If Clouser is right in saying that we need to know who/what is the right God to theorise about the world, one response would be 'Heaven help us!'
Despite these criticisms, this book can be warmly commended. It treats of important issues in a clear and energetic way and it is a genuine attempt to break some new ground in the philosophy of religion.
PETER BYRNE King's College London
by Montague Brown The Review of Metaphysics 46 (2) (Dec 1992)
Clouser claims that every theory is based on a religious presupposition, that is, on an idea of what is self-existent (divine). Since all such ultimate presuppositions are unjustifiable in principle, those who presuppose the biblical faith in God as creator are equally respectable intellectually as are those who presuppose any other theory of reality. In fact, the presupposition of a creating God results in superior interpretations of reality in all its many facets. This thesis is laid out in four parts: (1) "Religion," (2) "Theories," (3) "A Casebook," and (4) "Radically Biblical Theories."
In the first part Clouser defines religion: "A religious belief is any belief in something or other as divine. 'Divine' means having the status of not depending on anything else" (pp.21-2). In other words, religious belief is one's assumption about what is independent and self-existent, and on which all else depends.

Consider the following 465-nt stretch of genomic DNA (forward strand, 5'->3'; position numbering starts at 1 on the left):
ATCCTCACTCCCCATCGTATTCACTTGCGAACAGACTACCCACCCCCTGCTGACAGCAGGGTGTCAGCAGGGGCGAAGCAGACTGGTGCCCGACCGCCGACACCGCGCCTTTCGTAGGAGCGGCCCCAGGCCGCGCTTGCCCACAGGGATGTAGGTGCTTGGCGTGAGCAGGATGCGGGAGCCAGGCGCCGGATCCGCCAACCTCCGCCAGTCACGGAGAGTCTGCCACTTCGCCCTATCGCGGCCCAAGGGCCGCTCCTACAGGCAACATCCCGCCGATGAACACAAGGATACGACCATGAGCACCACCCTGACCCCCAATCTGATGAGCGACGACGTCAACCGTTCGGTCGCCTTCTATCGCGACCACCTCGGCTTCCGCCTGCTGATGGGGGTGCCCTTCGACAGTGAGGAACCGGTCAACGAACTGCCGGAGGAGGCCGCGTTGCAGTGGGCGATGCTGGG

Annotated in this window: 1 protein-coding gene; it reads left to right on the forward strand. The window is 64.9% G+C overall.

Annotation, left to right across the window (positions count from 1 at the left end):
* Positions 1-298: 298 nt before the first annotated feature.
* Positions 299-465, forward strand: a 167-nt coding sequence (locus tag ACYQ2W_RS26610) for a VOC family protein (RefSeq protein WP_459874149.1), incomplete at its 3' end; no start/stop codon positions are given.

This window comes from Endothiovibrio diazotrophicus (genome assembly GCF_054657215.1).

In Part 2 he defines what he means by a theory and shows that every theory presupposes a religious belief. A theory is a hypothesis based upon an abstraction of an aspect of reality (p. 59). Behind every theory, whether of mathematics, physics, psychology, or ethics, there lies an unproven (indeed unprovable) religious presupposition which guides one's choices about what to emphasize and what to downplay. Thus, one's assumption about what is self-existent (for example, matter, mind, God) will affect how one accounts for the order in the world or the status of mathematical entities or the nature of human agency.
In the third part Clouser presents a case book of theories, focusing on various theories of mathematics, physics, and psychology, and showing how these theories differ in proportion to the difference of their assumptions of what is divine (that is, what has independent status).